Improvements for environmental monitoring and assessment were achieved to advance our understanding of sea-land interactions and nutrient cycling in a coastal bay.; The comprehensive assessment techniques for monitoring of water quality of a coastal bay can be diversified via an extensive investigation of the spatiotemporal nutrient patterns and the associated eco-hydrological trends in a coastal urban region. With this work, it is intended to thoroughly investigate the spatiotemporal nutrient patterns and associated eco-hydrological trends via a two part inquiry of the watershed and its adjacent coastal bay. The findings show that the onset of drought lags the crest of the evapotranspiration and precipitation curve during each year of drought. During the transition year, ET and precipitation appears to start to shift back into the analogous temporal pattern as the 2005 wet year. NDVI shows a flat receding tail for the September crest in 2005 due to the hurricane impact signifying that the hurricane event in October dampening the severity of the winter dry season in which alludes to relative system memory. The k-means model with 8 clusters is the optimal choice, in which cluster 2 at Lower Tampa Bay had the minimum values of total nitrogen (TN) concentrations, chlorophyll a (Chl-a) concentrations, and ocean color values in every season as well as the minimum concentration of total phosphorus (TP) in three consecutive seasons in 2008. Cluster 5, located in Middle Tampa Bay, displayed elevated TN concentrations, ocean color values, and Chl-a concentrations, suggesting that high colored dissolved organic matter values are linked with some nutrient sources. The data presented by the gravity modeling analysis indicate that the Alafia River Basin is the major contributor of nutrients in terms of both TP and TN values in all seasons. Such ecohydrological evaluation can be applied for supporting the LULC management of climatic vulnerable regions as well as further enrich the comprehensive assessment techniques for estimating and examining the multi-temporal impacts and dynamic influence of urban land use and land cover.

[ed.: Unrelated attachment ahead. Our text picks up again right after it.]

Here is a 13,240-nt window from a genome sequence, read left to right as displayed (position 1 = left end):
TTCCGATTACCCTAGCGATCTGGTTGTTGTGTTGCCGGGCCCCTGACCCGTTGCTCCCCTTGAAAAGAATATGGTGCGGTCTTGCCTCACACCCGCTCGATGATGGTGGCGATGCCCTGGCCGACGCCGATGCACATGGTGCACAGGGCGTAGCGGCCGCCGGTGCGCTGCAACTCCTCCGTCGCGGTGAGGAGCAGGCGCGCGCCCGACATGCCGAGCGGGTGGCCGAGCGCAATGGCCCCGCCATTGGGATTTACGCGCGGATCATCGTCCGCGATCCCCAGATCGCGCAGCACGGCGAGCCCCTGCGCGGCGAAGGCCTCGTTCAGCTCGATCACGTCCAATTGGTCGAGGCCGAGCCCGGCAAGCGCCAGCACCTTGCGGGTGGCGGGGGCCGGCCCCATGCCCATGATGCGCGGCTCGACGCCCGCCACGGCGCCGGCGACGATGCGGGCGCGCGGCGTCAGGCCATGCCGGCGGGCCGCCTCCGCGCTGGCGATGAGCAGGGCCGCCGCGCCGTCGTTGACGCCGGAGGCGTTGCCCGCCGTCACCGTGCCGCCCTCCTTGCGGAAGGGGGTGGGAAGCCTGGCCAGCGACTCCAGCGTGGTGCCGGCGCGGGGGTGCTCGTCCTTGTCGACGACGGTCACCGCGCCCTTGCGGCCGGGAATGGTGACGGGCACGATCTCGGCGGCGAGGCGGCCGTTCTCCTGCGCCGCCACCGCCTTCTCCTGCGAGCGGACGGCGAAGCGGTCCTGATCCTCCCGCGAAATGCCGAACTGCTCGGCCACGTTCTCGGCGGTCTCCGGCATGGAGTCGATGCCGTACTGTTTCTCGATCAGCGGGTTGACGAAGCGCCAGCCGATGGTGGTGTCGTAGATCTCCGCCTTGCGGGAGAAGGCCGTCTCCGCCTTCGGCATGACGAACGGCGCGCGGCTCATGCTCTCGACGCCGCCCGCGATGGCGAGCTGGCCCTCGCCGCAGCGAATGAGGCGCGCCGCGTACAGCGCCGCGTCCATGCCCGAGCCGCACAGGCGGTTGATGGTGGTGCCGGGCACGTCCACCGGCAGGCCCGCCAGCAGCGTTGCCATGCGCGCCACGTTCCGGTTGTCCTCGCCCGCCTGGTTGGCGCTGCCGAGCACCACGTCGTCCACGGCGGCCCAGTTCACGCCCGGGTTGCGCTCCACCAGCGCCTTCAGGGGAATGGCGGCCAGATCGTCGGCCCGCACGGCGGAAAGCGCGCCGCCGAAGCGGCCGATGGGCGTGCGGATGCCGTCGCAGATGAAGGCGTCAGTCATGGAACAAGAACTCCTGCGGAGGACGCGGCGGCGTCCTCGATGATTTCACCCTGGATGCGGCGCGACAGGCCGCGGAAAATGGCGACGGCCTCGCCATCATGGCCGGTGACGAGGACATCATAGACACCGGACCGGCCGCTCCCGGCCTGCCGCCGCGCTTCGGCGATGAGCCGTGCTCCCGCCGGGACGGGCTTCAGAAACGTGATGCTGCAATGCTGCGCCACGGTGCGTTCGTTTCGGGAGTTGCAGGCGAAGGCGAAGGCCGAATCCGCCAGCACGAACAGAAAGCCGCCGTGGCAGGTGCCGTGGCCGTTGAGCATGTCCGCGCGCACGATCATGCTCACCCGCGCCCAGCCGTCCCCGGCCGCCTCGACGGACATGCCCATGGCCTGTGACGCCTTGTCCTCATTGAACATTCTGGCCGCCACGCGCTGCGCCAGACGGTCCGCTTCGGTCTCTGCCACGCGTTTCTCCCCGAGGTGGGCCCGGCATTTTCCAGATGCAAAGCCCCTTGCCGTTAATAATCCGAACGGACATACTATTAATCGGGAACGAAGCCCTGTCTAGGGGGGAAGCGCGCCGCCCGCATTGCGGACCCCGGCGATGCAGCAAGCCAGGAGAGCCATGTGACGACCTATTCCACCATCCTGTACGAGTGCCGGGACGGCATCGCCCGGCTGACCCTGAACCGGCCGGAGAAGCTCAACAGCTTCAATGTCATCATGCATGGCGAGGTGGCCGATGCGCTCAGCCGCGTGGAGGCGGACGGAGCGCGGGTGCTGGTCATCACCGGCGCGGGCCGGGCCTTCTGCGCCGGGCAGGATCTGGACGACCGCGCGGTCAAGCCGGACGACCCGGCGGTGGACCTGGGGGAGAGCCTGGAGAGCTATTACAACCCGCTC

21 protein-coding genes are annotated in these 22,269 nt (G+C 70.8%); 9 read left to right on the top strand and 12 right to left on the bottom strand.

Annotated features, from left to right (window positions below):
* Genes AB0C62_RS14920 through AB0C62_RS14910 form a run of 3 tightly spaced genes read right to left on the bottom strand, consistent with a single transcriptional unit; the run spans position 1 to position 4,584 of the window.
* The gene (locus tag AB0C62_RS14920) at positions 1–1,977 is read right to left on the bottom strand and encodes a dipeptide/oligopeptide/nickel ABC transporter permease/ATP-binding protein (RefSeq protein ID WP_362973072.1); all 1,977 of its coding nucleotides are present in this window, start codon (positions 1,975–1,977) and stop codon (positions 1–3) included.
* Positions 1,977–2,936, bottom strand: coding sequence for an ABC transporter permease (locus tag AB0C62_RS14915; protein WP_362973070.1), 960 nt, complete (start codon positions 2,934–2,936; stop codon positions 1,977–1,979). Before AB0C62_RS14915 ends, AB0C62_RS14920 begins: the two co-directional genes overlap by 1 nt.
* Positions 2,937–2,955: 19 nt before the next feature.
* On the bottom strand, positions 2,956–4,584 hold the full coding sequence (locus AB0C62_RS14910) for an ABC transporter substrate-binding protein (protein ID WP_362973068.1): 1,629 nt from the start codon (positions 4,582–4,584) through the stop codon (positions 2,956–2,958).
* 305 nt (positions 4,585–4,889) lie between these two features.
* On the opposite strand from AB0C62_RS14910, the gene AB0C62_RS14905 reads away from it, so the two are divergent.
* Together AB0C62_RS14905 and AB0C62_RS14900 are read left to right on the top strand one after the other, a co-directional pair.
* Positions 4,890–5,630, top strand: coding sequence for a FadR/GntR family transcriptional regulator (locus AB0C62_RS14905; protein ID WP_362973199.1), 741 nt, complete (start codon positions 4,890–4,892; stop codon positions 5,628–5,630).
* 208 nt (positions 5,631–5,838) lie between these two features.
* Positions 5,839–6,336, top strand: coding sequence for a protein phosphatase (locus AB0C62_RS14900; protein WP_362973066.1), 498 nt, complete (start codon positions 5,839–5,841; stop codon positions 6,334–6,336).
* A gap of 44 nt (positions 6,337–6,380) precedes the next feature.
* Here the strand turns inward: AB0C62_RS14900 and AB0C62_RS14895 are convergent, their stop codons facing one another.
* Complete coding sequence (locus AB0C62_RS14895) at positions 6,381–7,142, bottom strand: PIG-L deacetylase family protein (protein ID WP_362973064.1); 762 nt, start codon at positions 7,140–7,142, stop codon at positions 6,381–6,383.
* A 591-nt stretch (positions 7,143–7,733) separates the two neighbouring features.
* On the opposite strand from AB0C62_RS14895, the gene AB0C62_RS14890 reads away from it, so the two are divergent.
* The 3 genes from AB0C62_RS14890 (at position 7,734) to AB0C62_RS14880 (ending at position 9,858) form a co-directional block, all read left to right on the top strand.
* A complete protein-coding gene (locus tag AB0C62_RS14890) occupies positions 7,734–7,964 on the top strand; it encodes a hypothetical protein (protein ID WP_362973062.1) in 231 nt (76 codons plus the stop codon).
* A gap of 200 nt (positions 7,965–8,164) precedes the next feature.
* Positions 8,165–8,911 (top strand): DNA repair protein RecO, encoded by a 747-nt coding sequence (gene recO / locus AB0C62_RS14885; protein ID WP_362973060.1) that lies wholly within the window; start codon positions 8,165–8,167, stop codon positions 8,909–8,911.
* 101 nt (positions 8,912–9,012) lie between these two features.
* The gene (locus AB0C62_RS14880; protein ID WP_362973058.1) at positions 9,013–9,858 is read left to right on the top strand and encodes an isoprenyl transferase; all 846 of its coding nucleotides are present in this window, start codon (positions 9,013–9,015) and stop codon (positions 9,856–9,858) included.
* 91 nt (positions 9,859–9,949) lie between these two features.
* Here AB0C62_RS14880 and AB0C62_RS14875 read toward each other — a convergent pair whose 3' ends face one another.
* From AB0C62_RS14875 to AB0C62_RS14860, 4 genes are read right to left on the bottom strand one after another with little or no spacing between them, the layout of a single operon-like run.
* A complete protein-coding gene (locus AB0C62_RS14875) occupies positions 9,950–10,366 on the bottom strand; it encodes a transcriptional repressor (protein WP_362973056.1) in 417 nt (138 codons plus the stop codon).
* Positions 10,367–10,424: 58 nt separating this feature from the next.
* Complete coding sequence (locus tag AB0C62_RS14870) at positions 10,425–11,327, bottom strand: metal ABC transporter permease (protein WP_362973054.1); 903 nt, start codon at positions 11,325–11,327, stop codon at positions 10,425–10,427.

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Thesis Completion





Chang, Ni-Bin


Bachelor of Science in Civil Engineering (B.S.C.E.)


College of Engineering and Computer Science

Degree Program

Civil Engineering


Dissertations, Academic -- Engineering and Computer Science;Engineering and Computer Science -- Dissertations, Academic







Access Status

Open Access

Length of Campus-only Access


Document Type

Honors in the Major Thesis